We are struck by the following traits of this giant race or ethnic group from human prehistory:
-Mother Goddess religion
-Copper (not bronze) axes
-Polished slate tools including fishing plummets, which were apparently regarded as sacred
-Belief that the Grandmother Moon was the repository of souls
-Diet emphasizing shellfish (for which the double row of teeth probably was selected as an evolutionary advantage in their beachcomber origin out of Africa?)
-Building of fish weirs in North American rivers to trap migrating eels
-Certain vegetarian habits (wild rice, for instance)
-Inscriptions on artifacts, especially pipes, often buried with the dead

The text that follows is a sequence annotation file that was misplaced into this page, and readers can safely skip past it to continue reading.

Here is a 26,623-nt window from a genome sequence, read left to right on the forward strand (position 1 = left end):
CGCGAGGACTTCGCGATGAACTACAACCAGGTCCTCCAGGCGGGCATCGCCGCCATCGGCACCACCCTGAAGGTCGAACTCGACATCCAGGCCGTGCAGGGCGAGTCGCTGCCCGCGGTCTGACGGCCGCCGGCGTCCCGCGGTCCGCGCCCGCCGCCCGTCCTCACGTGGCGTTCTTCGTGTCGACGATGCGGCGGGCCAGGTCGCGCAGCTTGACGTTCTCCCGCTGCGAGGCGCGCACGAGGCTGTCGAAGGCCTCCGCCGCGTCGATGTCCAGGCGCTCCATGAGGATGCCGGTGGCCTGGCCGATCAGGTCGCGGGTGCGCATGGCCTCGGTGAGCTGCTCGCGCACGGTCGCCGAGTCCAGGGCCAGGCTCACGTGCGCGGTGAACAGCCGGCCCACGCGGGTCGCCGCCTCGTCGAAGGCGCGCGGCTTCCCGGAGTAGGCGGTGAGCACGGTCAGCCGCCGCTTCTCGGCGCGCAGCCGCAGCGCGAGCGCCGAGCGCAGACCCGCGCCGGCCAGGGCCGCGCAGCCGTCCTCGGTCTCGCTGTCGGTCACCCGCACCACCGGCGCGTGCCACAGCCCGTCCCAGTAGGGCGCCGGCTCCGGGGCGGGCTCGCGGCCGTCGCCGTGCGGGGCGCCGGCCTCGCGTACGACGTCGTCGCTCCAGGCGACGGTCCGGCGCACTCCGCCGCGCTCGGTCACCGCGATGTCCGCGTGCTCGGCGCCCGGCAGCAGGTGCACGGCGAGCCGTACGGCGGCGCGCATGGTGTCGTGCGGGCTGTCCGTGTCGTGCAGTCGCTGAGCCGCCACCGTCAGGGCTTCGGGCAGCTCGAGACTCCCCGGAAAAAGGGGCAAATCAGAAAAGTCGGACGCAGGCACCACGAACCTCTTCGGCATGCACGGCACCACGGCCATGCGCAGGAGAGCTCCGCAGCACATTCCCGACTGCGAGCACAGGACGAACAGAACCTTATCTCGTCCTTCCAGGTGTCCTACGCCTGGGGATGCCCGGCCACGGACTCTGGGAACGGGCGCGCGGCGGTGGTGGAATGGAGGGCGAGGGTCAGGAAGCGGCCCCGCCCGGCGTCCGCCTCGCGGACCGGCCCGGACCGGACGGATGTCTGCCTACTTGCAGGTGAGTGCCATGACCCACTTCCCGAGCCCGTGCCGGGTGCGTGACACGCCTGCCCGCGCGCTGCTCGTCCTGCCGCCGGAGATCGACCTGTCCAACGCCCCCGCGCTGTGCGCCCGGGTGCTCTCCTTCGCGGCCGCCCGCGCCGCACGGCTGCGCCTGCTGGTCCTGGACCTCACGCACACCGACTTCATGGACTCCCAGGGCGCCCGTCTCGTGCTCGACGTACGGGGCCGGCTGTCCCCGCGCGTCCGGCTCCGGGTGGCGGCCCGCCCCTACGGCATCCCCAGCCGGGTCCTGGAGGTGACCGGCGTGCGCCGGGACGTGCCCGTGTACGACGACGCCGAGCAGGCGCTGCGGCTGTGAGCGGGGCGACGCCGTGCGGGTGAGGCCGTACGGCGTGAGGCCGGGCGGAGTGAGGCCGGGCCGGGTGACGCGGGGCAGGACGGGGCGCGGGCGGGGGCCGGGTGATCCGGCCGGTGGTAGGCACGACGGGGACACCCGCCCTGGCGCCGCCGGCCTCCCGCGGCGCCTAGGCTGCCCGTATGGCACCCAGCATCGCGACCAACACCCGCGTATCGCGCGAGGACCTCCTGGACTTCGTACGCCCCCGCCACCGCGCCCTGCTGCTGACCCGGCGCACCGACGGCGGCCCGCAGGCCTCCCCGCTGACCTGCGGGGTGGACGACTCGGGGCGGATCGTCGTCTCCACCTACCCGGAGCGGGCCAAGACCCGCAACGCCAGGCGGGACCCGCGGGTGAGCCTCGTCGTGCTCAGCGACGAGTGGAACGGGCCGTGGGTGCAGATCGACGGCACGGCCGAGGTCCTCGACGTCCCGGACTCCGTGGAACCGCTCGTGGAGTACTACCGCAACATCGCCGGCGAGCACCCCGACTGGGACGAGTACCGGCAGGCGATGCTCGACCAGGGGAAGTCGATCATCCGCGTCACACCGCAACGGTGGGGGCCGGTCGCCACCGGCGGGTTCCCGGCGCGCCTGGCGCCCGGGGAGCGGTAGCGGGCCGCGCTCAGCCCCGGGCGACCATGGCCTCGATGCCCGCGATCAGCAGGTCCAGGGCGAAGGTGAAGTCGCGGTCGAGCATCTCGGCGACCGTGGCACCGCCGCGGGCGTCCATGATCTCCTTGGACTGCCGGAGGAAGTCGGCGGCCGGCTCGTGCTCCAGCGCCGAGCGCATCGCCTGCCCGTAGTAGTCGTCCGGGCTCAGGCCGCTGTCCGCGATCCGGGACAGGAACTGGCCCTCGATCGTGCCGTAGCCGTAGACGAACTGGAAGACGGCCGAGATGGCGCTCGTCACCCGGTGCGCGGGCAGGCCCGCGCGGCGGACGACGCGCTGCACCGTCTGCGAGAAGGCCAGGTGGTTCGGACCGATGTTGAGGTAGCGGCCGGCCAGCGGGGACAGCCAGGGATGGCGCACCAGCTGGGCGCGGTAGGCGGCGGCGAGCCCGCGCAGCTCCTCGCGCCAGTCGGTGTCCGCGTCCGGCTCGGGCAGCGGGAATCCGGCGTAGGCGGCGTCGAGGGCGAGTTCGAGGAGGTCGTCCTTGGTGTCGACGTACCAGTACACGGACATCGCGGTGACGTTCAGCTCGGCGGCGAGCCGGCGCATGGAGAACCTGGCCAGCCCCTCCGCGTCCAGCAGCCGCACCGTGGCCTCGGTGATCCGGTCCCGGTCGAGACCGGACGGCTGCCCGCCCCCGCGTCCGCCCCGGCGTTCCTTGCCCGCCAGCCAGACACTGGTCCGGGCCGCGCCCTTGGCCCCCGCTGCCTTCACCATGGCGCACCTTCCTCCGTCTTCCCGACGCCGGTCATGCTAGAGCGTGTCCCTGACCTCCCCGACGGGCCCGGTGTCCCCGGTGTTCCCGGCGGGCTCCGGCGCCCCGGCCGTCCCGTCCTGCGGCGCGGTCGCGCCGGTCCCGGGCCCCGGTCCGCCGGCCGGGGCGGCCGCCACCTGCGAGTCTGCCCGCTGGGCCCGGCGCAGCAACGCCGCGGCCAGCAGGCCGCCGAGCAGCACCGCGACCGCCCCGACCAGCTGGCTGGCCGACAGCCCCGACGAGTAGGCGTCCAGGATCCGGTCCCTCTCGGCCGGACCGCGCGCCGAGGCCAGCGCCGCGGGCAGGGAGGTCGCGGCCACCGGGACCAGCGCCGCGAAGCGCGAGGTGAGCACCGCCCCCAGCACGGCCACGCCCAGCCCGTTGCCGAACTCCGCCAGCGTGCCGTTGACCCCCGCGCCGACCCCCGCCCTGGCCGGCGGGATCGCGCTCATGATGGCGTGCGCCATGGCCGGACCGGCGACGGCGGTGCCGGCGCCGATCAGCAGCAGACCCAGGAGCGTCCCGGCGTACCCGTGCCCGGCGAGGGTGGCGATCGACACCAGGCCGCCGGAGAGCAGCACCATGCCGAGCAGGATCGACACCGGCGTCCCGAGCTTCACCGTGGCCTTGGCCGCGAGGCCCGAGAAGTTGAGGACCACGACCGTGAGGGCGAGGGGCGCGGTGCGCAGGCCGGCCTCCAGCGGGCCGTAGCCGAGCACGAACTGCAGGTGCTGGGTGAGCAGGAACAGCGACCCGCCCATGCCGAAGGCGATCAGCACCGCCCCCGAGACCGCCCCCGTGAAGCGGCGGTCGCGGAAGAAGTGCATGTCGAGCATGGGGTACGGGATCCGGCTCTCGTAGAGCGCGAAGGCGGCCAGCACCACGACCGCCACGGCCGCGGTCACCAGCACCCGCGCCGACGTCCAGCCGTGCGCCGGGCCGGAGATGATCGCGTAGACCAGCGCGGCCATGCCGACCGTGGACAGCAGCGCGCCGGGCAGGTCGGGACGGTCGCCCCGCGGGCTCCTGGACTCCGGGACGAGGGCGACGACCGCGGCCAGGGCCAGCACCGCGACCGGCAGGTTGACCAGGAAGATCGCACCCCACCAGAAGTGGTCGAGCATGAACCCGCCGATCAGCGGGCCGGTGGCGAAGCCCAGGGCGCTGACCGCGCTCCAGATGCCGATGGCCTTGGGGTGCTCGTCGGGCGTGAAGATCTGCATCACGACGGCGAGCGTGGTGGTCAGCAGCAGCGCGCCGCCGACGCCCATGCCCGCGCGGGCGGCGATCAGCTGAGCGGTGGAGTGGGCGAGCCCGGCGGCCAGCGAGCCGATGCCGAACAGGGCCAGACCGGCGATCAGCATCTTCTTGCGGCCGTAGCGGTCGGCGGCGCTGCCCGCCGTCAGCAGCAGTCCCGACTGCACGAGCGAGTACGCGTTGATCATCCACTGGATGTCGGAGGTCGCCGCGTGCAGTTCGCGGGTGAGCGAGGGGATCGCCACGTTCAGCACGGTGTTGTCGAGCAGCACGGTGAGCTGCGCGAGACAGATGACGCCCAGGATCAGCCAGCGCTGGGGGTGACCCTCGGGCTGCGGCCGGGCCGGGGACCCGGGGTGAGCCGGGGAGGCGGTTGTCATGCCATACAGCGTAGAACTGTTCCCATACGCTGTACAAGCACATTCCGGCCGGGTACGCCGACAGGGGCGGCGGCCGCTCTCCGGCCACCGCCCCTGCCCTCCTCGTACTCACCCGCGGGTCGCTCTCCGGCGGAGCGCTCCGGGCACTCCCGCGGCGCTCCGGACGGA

-Use of coal and petroleum
-Weaving and looms
-Knowledge of seafaring, mathematics and engineering, including canals and irrigation
-Burying of a dog with a child to guard the latter in the afterlife
-A language apparently Afro-Asiatic and close to Semitic tongues
-Kingcraft: nobles were buried in seated positions on thrones surrounded by a coterie of their retainers
When Denisovan Man was first discovered, we had just a fingerbone to go on. We can only extrapolate the look of the skull. Geneticists conjecture, however, that it was an Austronesian type.
We suggest that a modern prize of science will belong to the geneticist who can derive ancient DNA to study and classify from the bones of giant hominids that are unavoidably plentiful in the archeological and mythological records of humankind.
Maybe the owner of The Thing will allow researchers to borrow one of the femurs for laboratory analysis and measurement.
If that’s not possible, the Smithsonian, Carnegie Institute and dozens of local historical societies throughout the Midwest have basements and storage facilities brimming with these relics of American history.